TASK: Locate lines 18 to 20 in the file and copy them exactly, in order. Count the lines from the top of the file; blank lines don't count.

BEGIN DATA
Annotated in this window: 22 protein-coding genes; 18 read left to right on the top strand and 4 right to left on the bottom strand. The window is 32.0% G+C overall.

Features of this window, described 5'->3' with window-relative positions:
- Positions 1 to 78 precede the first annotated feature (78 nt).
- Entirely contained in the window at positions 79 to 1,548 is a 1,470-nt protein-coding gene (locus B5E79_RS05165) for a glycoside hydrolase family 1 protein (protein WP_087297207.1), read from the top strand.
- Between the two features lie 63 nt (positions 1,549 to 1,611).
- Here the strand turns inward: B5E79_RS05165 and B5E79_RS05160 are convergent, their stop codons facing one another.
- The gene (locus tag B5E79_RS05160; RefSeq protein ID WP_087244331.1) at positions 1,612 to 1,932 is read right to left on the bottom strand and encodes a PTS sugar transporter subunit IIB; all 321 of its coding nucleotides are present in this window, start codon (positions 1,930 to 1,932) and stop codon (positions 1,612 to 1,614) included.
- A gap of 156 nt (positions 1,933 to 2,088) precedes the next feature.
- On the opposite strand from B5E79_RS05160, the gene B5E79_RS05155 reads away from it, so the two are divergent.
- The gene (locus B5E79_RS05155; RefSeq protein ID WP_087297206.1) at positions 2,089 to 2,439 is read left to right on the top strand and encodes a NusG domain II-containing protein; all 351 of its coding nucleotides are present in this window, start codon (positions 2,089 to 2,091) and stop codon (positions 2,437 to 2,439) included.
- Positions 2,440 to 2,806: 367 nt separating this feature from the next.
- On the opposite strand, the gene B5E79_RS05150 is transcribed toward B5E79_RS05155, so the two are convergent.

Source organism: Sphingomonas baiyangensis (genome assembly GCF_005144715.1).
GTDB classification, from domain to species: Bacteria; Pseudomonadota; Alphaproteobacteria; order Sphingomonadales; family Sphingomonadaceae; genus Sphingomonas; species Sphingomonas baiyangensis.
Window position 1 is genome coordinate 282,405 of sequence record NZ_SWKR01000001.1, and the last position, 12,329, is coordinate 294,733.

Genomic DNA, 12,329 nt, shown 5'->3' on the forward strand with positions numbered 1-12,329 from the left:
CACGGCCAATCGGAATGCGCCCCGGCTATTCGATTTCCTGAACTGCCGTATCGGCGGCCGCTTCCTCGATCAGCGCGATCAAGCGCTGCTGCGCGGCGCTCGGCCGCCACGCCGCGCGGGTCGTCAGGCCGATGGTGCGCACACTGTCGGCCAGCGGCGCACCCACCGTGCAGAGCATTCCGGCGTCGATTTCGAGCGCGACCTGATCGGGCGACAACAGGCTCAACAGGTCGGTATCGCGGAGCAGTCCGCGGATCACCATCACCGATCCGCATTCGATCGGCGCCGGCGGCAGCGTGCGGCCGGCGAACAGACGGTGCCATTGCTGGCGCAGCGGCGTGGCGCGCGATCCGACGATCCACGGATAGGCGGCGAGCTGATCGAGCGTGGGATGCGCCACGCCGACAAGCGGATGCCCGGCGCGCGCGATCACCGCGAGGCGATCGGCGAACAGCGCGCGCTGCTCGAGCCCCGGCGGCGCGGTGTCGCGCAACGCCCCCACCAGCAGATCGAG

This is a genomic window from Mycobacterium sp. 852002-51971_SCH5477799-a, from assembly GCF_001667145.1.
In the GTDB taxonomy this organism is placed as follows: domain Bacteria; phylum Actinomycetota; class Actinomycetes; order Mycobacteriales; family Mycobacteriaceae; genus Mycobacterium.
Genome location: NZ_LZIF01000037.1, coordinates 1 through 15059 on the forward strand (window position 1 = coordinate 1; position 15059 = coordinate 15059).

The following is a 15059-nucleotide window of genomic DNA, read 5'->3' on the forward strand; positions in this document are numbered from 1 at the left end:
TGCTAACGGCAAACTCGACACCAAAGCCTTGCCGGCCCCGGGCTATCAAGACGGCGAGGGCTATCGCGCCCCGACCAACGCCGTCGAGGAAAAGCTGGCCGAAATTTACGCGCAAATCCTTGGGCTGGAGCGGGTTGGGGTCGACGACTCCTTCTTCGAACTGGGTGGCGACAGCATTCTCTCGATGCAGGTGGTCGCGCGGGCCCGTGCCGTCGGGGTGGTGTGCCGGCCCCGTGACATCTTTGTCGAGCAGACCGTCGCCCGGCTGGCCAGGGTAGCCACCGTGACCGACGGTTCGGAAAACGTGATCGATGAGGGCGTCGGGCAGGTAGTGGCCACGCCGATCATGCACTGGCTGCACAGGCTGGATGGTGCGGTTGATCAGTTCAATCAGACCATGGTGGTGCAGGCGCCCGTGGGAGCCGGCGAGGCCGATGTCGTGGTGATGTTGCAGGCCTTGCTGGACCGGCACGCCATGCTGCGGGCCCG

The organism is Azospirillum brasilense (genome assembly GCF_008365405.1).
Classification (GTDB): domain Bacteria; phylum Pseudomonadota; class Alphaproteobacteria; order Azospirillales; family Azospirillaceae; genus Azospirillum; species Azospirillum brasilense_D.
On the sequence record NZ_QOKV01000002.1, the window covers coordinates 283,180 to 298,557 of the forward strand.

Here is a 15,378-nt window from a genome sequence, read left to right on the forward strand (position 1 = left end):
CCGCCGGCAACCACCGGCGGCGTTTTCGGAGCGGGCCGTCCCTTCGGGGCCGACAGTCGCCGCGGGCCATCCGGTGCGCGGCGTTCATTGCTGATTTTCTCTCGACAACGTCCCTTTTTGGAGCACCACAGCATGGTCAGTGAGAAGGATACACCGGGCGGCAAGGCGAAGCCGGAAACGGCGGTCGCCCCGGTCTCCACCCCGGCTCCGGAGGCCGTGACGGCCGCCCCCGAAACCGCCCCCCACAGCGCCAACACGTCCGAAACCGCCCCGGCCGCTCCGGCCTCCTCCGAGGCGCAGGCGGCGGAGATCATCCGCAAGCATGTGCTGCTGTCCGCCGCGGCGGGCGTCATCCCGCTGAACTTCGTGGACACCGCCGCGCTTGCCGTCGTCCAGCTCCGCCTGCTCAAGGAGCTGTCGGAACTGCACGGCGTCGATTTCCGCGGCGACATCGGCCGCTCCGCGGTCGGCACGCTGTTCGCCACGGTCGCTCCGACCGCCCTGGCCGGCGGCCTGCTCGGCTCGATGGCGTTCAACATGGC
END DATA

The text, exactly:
This is a genomic window from Mycobacterium sp. 852002-51971_SCH5477799-a, from assembly GCF_001667145.1.
In the GTDB taxonomy this organism is placed as follows: domain Bacteria; phylum Actinomycetota; class Actinomycetes; order Mycobacteriales; family Mycobacteriaceae; genus Mycobacterium.
Genome location: NZ_LZIF01000037.1, coordinates 1 through 15059 on the forward strand (window position 1 = coordinate 1; position 15059 = coordinate 15059).